Intercollegiate Chinese for Social Action (ICSA), Pilipino American Collegiate Endeavor (PACE) and Asian American Political Alliance (AAPA) were the Asian American unions that were part of the collective coalition of student unions called the “Third World Liberation Front.” These students fought a year long battle against the marginalization of a Eurocentric education, and were successful when the first College of Ethnic Studies was established at San Francisco State University. This is a battle that continues to inspire the oncoming generations as both Los Angeles and San Francisco are  now institutionalizing Ethnic Studies in high schools.

 


Fall of the International Hotel:

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Photo courtesy of citybadger.com

In what was once the “Manilatown” of San Francisco, there stood the International Hotel (I-Hotel), a hub and a home not only for WWII veterans who were legally denied land, but also for low income families who could only afford single room occupancies. During the city’s first attempt to demolish the building in order to make a parking structure, many Bay Area student organizations, neighboring Chinatown organizations and community leaders stood in solidarity to create human blockade around the building. But during the second eviction, authorities were successful at violently removing the elderly residents, which is seen in the documentary Fall of the I-Hotel. It wasn’t until decades after that the community’s efforts to rebuild the I-Hotel paid off in 2005 when the new I-Hotel was opened.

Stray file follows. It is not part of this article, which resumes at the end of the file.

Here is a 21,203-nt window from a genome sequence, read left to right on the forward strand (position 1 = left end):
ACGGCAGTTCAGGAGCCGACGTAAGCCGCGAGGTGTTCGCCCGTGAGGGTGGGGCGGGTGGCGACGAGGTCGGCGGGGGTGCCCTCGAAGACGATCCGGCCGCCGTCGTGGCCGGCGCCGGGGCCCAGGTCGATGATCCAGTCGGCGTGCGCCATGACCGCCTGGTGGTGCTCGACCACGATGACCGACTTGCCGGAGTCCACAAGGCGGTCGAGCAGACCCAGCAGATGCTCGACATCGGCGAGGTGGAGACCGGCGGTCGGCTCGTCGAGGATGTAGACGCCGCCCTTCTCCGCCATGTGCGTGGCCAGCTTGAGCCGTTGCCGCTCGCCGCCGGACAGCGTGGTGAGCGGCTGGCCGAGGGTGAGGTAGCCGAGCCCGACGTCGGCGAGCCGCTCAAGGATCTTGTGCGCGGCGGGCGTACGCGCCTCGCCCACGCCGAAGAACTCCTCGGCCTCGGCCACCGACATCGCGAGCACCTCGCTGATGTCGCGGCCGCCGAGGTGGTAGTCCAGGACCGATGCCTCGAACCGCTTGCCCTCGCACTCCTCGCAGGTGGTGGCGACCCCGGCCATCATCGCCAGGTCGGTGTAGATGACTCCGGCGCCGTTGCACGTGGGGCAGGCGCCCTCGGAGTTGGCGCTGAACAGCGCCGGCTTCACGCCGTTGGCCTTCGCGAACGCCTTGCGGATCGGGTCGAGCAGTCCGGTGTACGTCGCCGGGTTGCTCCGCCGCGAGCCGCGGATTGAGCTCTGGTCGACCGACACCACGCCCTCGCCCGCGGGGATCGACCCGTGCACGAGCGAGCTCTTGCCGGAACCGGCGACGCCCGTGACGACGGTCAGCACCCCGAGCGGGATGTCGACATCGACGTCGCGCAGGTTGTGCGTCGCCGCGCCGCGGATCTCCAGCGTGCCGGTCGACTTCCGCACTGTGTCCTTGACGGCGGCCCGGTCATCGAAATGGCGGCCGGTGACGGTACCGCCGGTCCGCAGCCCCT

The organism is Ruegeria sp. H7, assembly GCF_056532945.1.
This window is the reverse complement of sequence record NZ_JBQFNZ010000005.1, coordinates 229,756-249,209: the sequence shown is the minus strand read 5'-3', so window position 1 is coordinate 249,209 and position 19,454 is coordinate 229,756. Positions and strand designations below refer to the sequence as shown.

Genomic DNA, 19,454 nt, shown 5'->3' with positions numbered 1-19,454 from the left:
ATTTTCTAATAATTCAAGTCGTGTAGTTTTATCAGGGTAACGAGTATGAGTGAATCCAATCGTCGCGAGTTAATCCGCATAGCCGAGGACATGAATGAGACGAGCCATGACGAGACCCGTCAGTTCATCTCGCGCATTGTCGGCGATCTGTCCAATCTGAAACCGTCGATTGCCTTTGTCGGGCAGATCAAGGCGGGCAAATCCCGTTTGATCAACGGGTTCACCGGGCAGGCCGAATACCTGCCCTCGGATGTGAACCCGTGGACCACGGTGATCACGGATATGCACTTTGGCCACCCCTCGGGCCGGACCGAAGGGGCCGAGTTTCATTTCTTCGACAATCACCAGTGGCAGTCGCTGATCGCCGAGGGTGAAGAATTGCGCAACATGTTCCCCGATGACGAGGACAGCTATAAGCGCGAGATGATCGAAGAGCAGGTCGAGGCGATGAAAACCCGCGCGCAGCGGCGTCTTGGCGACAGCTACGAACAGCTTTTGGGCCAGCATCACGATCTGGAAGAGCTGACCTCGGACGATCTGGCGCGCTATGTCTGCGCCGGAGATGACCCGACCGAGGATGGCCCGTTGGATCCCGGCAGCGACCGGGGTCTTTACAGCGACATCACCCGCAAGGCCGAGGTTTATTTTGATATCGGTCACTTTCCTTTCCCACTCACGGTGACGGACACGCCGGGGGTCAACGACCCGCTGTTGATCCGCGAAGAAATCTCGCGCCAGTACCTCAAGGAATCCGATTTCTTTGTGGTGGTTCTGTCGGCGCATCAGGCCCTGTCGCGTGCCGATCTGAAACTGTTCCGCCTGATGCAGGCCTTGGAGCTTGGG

Featured image courtesy of SFSU.edu.

 

 

Video of the Day: Korean Girls React to American Snacks

 

While there are many, many, many, many, many videos of Americans reacting to Asian food and pop culture, the reversal is less common. Now a new YouTube series called “Korean Girls React” flips the Americans-react-to-Asian-culture video trend on its head.

In this video, Korean girls taste American snacks for the very first time and give their honest opinion of it. The snacks include goldfish, poptarts, rice krispies, salt and vinegar chips, twizzlers, cheez-itz and warheads.

While there were obviously many different opinions, a couple of interesting trends emerged. Most of the girls agreed that the poptarts tasted too artificial. One girl even complained that “it tastes like a candle.” Rice krispies seemed to be a favorite amongst most of the girls whereas the twizzlers and warheads were very, very unpopular.

One thing that viewers all over the world should be able to relate to are the complaints that the snacks were too unhealthy or fattening, followed by later admissions that the snacks are too addicting to be left uneaten. Ah, the power of junk food!